Frequently Asked Questions
QuestionWhich species of tree should I choose?
AnswerI have always loved the evergreen Holm Oak, (Quercus ilex), and have planted one in most of my gardens. I have seen a suggestion that they produce truffles on average a little sooner than the Downy Oak, though at the level of a single tree that is probably completely insignificant.
QuestionDo I have to bring my own pig for harvesting?

AnswerNo. There are a number of harvesting possibilities. First I hope Valeta and Polka will turn into excellent truffle hounds. If not then I may buy a ready-trained dog. Third a neighbour just a couple of hundred metres away is a pig farmer. We can go up there with a piece of truffle and borrow the piglet that shows most interest. Fourth truffle dogs are available to rent by the day. Fifth it is possible to locate truffles by the presence of the truffle fly around the brûlés. And finally prototype machines are around which find truffles by detecting the very specific mix of gases they give off when ripe. And if a truffle does escape detection you can console yourself with the fact that you have left millions of spores to produce an even bigger crop next year.

QuestionWhat if my tree dies?
Answer As long as your care and maintenance payments are up to date we will either replace the tree in the same plot with another of as similar an age as possible or offer you another plot with an equivalent tree.
QuestionAre credit card payments completely safe?
AnswerYes. When you elect to pay by credit card you will be connected via a secure server direct to WorldPay, part of the Royal Bank of Scotland. No-one at Truffle Tree will have access to your card data.
QuestionWhat happens if I don't pay my care and maintenance charge?
AnswerYou will receive plenty of e-mail reminders.  One just before it falls due and one towards the end of the month in which it is payable.  Around the middle of the following month you will receive a final warning that your failure to pay indicates to us that you to not wish to continue your adoption and that if we are wrong please contact us at once.  If this elicits no response your adoption will be terminated and a notice to that effect sent by snail-mail to your last known address.  When you receive this you will still have a few days to make payment and request that your adoption be re-activated.  Failing this your tree will be put up for adoption again.  It is critical therefore that you let us know of e-mail and postal address changes.  But please don't take your C&M payments down to the wire.  Every hour I spend sending dunning e-mails (and it's all done manually) is an hour I can't be in the truffière caring for your tree.  AND if your tree dies while you are in arrears there is no free replacement!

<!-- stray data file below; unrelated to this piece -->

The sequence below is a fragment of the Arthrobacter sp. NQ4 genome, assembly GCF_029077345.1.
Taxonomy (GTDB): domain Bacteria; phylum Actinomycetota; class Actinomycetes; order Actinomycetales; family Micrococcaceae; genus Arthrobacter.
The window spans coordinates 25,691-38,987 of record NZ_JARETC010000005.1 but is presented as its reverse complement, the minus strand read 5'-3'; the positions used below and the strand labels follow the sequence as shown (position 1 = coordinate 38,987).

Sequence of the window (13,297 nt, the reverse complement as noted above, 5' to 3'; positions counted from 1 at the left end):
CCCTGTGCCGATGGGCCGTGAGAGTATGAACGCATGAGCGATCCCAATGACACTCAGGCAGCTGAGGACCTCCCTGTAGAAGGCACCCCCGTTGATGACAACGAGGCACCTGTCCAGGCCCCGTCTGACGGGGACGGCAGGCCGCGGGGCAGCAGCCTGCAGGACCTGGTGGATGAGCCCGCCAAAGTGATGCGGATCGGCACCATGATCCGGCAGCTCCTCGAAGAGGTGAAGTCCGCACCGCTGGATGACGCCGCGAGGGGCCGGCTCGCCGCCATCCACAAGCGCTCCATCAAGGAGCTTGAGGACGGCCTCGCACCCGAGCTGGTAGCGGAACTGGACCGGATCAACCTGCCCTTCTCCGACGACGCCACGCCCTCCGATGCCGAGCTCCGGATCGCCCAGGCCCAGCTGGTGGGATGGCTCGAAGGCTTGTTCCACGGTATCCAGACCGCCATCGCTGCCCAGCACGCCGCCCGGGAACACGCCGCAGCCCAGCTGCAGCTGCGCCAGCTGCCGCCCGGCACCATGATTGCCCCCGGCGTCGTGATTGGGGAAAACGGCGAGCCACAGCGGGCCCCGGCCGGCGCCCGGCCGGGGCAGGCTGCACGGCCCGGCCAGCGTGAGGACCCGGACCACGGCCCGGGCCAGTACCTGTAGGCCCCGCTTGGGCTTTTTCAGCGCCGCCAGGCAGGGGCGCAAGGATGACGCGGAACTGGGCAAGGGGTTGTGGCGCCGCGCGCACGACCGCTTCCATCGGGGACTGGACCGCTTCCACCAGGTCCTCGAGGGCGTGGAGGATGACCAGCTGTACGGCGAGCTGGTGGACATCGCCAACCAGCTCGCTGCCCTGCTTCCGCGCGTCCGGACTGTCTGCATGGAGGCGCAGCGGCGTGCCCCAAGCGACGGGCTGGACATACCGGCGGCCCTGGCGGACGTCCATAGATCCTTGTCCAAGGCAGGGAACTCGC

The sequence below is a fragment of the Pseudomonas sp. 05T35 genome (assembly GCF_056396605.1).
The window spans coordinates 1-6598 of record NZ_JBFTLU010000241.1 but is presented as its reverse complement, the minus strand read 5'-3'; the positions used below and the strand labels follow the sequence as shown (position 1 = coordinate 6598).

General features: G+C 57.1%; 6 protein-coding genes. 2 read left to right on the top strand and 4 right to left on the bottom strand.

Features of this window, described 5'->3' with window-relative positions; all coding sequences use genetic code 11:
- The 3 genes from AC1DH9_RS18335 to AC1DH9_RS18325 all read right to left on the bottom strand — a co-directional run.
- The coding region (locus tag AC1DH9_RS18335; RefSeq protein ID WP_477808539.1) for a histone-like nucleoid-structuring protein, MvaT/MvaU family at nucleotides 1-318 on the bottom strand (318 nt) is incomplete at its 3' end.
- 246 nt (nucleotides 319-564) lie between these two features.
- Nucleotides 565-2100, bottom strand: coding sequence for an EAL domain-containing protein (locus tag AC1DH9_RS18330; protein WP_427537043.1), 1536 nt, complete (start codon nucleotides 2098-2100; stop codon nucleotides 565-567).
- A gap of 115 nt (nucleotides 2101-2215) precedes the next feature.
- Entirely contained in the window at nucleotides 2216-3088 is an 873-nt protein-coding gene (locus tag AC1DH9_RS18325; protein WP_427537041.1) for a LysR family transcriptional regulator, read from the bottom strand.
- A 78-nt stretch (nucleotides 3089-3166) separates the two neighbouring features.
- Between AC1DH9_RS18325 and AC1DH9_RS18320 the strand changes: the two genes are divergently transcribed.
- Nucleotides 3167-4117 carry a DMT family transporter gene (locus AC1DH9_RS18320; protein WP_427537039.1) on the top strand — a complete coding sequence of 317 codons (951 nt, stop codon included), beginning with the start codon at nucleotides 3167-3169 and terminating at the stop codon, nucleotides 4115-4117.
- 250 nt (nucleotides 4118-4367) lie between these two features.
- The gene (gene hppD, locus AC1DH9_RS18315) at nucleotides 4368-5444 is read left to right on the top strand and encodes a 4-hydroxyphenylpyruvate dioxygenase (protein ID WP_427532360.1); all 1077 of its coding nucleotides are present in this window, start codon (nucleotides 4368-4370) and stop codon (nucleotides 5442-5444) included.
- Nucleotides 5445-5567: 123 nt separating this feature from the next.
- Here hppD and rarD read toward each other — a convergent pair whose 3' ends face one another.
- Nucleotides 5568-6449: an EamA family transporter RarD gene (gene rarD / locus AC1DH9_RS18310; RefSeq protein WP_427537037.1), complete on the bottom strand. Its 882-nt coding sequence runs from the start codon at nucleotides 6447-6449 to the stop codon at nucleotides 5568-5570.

QuestionWhy were there no newsletters in 2007?
AnswerAround May 2007 it became clear that many e-mails I was sending were either not getting through to the recipient at all or were being delivered to a spam bin which many users never check.  The labelling of e-mails as spam is a highly computerised process and humans play little part in it.  Spam is defined as bulk, unsolicited e-mailing.  Now my e-mails may sometimes be bulk as newsletters go out to many hundreds of people but they were never unsolicited!  However, the computers who classified my e-mails as spam wouldn't talk and the people who owned them said woolly things like "The IP that was blocked was in a range that was identified as consistently sending low volumes of high known spam/unknown ratios, thus exhibiting the characteristics of a compromised block of IPs or a deliberate installation for abusive and illegal purposes."  (AT&T)  What the hell does that mean?  I even managed finally to speak (by e-mail) to Steve Linford, the founder and boss of Spamhaus, who assured me absolutely that my newsletters were not spam.  But it didn't stop my e-mails from being blocked.  My big fear, and longer-term tree owners will know that it is not paranoia, was that my website would be shut down.  So I stopped newsletters, for which I apologise.  From now on you will find newsletters posted on the site and can download them whenever you want.  In addition I have added a blog so that news will be completely up to date.
QuestionWhen is the best time to visit my tree?
AnswerIt rather depends on your interests. If you want to visit a truffle market or go skiing during your stay here then come in Winter. The truffle and ski seasons start in early December; truffles continue until early March while skiing comes to an end in mid April. If your interests are musical then come in mid July for Country & Western or the first half of August for Jazz in Marciac. Otherwise perhaps it’s best to avoid July and August, our busy period, though it would hardly be called busy anywhere else than in Le Gers.